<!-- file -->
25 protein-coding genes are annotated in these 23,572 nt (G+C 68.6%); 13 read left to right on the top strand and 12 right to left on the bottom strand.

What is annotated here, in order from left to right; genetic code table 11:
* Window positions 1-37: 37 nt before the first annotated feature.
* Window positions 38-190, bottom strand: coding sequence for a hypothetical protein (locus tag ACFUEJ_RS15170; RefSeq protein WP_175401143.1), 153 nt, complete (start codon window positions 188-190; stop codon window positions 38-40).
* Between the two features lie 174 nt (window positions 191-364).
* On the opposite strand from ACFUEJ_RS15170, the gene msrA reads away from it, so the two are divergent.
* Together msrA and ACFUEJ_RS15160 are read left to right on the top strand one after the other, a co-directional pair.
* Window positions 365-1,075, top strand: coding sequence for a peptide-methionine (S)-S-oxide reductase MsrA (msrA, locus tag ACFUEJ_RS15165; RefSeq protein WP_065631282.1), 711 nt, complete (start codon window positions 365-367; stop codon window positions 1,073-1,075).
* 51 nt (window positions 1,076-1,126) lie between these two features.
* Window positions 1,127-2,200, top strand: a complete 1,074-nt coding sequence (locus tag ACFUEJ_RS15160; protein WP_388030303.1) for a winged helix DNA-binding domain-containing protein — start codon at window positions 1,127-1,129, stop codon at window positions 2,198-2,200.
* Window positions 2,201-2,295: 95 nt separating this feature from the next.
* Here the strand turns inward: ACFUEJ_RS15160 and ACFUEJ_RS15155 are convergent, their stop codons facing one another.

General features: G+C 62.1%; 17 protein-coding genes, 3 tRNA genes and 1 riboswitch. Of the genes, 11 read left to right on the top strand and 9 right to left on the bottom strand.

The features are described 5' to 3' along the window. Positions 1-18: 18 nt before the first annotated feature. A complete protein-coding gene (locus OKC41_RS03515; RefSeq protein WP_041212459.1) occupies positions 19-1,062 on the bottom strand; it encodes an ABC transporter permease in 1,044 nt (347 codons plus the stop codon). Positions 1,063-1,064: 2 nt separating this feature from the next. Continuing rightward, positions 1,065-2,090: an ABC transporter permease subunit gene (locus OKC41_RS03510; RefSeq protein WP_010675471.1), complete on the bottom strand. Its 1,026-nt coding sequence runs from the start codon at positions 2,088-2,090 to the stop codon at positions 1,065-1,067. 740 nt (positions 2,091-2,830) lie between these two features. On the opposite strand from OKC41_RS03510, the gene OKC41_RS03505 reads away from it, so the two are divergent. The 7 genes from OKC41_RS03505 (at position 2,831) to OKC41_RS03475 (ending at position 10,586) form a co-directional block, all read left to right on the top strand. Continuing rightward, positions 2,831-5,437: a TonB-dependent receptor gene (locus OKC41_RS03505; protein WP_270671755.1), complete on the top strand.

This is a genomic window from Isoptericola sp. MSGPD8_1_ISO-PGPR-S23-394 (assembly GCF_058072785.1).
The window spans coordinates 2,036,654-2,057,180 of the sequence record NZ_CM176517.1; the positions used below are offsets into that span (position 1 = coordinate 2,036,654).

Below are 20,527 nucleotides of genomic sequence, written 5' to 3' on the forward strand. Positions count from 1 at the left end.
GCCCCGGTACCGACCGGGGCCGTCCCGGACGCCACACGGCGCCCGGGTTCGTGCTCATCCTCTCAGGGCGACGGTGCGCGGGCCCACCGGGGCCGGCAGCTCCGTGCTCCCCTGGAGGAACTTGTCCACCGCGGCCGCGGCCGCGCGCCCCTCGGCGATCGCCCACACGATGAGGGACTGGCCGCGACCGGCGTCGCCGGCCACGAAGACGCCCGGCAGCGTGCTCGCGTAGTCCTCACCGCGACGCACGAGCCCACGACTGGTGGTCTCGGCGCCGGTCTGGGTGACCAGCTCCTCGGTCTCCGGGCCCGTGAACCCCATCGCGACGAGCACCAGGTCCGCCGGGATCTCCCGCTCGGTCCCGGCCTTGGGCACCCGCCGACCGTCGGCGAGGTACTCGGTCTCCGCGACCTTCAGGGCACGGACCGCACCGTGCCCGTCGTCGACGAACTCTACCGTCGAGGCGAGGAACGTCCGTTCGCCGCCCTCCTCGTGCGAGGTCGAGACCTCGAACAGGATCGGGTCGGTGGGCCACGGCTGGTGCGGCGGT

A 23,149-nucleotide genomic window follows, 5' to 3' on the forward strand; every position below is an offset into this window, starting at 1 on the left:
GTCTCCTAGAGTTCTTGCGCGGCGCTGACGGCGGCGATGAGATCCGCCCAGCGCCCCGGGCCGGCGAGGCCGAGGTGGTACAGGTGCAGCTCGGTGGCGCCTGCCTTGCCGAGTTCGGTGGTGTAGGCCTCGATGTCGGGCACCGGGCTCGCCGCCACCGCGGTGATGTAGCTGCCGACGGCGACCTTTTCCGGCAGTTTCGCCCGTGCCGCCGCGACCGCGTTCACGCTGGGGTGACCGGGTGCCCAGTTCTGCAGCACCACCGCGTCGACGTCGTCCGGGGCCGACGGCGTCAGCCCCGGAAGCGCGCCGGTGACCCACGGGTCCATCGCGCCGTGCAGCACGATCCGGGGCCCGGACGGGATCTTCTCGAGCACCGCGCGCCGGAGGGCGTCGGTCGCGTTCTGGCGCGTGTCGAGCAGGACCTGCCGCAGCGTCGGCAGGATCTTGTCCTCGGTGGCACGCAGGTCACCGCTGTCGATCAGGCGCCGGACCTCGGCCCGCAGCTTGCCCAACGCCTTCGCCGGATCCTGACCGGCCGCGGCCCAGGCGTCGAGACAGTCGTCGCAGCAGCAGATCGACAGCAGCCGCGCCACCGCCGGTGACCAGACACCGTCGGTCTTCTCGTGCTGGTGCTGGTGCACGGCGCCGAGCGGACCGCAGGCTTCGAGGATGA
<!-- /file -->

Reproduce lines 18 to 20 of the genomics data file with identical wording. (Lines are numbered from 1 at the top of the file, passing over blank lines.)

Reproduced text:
GCCCCGGTACCGACCGGGGCCGTCCCGGACGCCACACGGCGCCCGGGTTCGTGCTCATCCTCTCAGGGCGACGGTGCGCGGGCCCACCGGGGCCGGCAGCTCCGTGCTCCCCTGGAGGAACTTGTCCACCGCGGCCGCGGCCGCGCGCCCCTCGGCGATCGCCCACACGATGAGGGACTGGCCGCGACCGGCGTCGCCGGCCACGAAGACGCCCGGCAGCGTGCTCGCGTAGTCCTCACCGCGACGCACGAGCCCACGACTGGTGGTCTCGGCGCCGGTCTGGGTGACCAGCTCCTCGGTCTCCGGGCCCGTGAACCCCATCGCGACGAGCACCAGGTCCGCCGGGATCTCCCGCTCGGTCCCGGCCTTGGGCACCCGCCGACCGTCGGCGAGGTACTCGGTCTCCGCGACCTTCAGGGCACGGACCGCACCGTGCCCGTCGTCGACGAACTCTACCGTCGAGGCGAGGAACGTCCGTTCGCCGCCCTCCTCGTGCGAGGTCGAGACCTCGAACAGGATCGGGTCGGTGGGCCACGGCTGGTGCGGCGGT

A 23,149-nucleotide genomic window follows, 5' to 3' on the forward strand; every position below is an offset into this window, starting at 1 on the left:
GTCTCCTAGAGTTCTTGCGCGGCGCTGACGGCGGCGATGAGATCCGCCCAGCGCCCCGGGCCGGCGAGGCCGAGGTGGTACAGGTGCAGCTCGGTGGCGCCTGCCTTGCCGAGTTCGGTGGTGTAGGCCTCGATGTCGGGCACCGGGCTCGCCGCCACCGCGGTGATGTAGCTGCCGACGGCGACCTTTTCCGGCAGTTTCGCCCGTGCCGCCGCGACCGCGTTCACGCTGGGGTGACCGGGTGCCCAGTTCTGCAGCACCACCGCGTCGACGTCGTCCGGGGCCGACGGCGTCAGCCCCGGAAGCGCGCCGGTGACCCACGGGTCCATCGCGCCGTGCAGCACGATCCGGGGCCCGGACGGGATCTTCTCGAGCACCGCGCGCCGGAGGGCGTCGGTCGCGTTCTGGCGCGTGTCGAGCAGGACCTGCCGCAGCGTCGGCAGGATCTTGTCCTCGGTGGCACGCAGGTCACCGCTGTCGATCAGGCGCCGGACCTCGGCCCGCAGCTTGCCCAACGCCTTCGCCGGATCCTGACCGGCCGCGGCCCAGGCGTCGAGACAGTCGTCGCAGCAGCAGATCGACAGCAGCCGCGCCACCGCCGGTGACCAGACACCGTCGGTCTTCTCGTGCTGGTGCTGGTGCACGGCGCCGAGCGGACCGCAGGCTTCGAGGATGA